But if you had an adversity score of 80 (a high adversity score), the admissions officer might be skeptical that you even went on the trip, uncertain about how you could afford such an endeavor.
The adversity score has the potential to invite all kinds of unwelcome stereotypes to creep into the college-admissions process, factors that the student cannot quell or control, since he doesn’t know his own adversity score in the first place.
The score will also homogenize college applications and stifle real diversity in the name of artificial, surface-level “diversity.” Once students (and perhaps more importantly, parents of students) figure out what factors the College Board emphasizes in their adversity score, they will seek to emphasize only those parts of themselves that fit into the College Board’s adversity criteria.
A unitary and opaque algorithm designed to explain the full breadth of your circumstances doesn’t sound like real diversity at all. It sounds like social engineering.
But Don’t Underprivileged Students Deserve Help?
One defense of the adversity score centers on the fact that it will help uplift applicants from poor or underprivileged backgrounds, by showing that their somewhat lower SAT score can be attributed to meager circumstances.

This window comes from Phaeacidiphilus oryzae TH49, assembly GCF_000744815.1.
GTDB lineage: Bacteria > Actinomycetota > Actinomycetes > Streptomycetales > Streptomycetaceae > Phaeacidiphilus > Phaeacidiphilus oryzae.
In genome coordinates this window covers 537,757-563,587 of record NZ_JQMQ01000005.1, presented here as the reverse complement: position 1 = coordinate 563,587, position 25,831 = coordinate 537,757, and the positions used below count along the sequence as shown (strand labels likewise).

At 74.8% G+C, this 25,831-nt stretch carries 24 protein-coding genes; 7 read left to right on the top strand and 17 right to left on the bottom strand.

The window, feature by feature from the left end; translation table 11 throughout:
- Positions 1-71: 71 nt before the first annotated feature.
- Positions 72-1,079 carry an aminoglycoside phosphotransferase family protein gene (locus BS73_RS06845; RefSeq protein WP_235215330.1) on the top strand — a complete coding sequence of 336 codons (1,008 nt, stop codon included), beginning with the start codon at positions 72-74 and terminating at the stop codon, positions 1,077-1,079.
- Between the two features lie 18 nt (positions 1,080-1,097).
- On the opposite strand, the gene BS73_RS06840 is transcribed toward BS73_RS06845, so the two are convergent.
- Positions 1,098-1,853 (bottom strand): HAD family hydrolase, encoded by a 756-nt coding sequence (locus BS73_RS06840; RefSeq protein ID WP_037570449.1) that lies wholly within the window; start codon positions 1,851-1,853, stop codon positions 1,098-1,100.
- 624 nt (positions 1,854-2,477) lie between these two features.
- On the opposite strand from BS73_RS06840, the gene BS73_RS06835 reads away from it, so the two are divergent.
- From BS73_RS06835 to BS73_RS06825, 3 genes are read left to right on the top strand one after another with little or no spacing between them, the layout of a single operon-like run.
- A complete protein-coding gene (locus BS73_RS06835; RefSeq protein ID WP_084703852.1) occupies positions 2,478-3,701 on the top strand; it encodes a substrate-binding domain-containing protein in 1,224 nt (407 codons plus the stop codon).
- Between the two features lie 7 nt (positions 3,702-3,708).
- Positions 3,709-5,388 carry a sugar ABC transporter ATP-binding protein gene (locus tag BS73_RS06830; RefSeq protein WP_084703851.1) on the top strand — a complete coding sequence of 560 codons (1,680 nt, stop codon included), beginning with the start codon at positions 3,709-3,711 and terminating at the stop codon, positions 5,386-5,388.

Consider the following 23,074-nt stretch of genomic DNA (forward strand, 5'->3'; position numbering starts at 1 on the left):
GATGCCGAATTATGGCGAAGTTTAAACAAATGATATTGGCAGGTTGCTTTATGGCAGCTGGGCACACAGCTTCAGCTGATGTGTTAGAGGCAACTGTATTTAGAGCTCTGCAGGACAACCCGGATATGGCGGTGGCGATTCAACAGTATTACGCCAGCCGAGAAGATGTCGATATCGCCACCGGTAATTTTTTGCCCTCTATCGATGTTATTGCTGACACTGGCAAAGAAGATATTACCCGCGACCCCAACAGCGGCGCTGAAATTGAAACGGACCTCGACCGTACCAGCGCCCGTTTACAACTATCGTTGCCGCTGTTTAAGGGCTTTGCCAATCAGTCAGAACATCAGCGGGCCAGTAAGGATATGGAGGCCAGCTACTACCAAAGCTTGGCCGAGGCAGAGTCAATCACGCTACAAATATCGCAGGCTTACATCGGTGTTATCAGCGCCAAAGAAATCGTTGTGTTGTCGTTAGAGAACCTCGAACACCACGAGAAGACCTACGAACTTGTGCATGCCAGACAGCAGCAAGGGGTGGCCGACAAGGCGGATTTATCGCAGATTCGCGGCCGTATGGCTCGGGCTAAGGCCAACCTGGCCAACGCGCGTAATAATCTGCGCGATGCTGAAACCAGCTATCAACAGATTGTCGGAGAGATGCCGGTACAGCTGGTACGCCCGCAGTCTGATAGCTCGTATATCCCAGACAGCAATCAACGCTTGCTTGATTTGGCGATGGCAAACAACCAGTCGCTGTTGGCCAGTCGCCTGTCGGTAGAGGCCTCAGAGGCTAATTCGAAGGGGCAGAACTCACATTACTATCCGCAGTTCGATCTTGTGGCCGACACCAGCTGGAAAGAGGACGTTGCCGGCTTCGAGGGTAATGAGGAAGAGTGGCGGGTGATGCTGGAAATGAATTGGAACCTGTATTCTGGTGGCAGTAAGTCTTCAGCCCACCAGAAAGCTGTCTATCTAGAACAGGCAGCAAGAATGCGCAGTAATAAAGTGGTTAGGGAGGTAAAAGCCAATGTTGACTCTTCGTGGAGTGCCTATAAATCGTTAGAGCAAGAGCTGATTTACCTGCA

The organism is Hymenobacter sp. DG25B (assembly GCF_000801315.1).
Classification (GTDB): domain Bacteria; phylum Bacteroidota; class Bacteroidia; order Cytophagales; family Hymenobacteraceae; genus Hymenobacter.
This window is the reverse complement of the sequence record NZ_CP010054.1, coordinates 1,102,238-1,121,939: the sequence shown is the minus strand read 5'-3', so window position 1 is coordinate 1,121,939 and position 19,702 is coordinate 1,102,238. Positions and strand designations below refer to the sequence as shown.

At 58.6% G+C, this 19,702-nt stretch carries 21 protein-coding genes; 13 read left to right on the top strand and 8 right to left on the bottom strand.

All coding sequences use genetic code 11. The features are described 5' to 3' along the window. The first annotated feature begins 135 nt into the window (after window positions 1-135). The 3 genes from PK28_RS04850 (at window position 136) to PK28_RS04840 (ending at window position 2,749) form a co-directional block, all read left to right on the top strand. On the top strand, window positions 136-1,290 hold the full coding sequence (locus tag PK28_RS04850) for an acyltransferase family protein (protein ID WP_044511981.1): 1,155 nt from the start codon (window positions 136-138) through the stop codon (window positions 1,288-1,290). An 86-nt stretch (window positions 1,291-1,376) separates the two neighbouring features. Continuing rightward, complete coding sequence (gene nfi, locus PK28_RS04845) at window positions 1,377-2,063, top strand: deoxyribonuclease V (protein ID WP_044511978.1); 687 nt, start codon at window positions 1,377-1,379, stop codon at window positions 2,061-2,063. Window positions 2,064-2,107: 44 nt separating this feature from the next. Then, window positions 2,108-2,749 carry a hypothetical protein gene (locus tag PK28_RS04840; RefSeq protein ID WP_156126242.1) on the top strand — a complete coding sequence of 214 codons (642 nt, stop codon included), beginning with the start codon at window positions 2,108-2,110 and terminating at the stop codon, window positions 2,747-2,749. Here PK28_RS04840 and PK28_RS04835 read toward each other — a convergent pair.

It may well be true that schools should factor in a student’s circumstances in their selection process, but it is not the College Board’s job to decide whose life is more difficult than another’s, especially without personally consulting the student.
Rather, it is the student’s job to use the personal statement to highlight his best qualities in the most challenging of circumstances. An adversity score would pigeonhole a student before he even gets the chance to speak for himself.
The absurd thing about this whole initiative is that the College Board was founded and still functions primarily as a test-takingservice. When people take tests, they should not expect the bar to be set lower for them. But the College Board is now moving the goalposts for every person who takes the SAT, thus betraying the very purpose of its main product.
Despite the anti-SAT brouhaha that has emerged over the past few years, an objective standard of merit is still necessary to conduct a functioning college-admissions system. There must be a way for colleges to adjudicate between students with similar grades at different schools. Otherwise, they risk admitting a student who would not fit intellectually with the rest of the class.
For a long time, the College Board defended the SAT as the test to fit this role of objective gatekeeper. It’s simply not possible to take this argument seriously if the SAT’s own parent organization says it needs an “adversity balancer.”
The SAT is not a perfect predictor of scholastic capability, but there’s a strong case to be made that is a necessary feature of a societally beneficial college-admissions system. The College Board just gave up on defending that argument—and with it, the rationale for the relevance of its own test.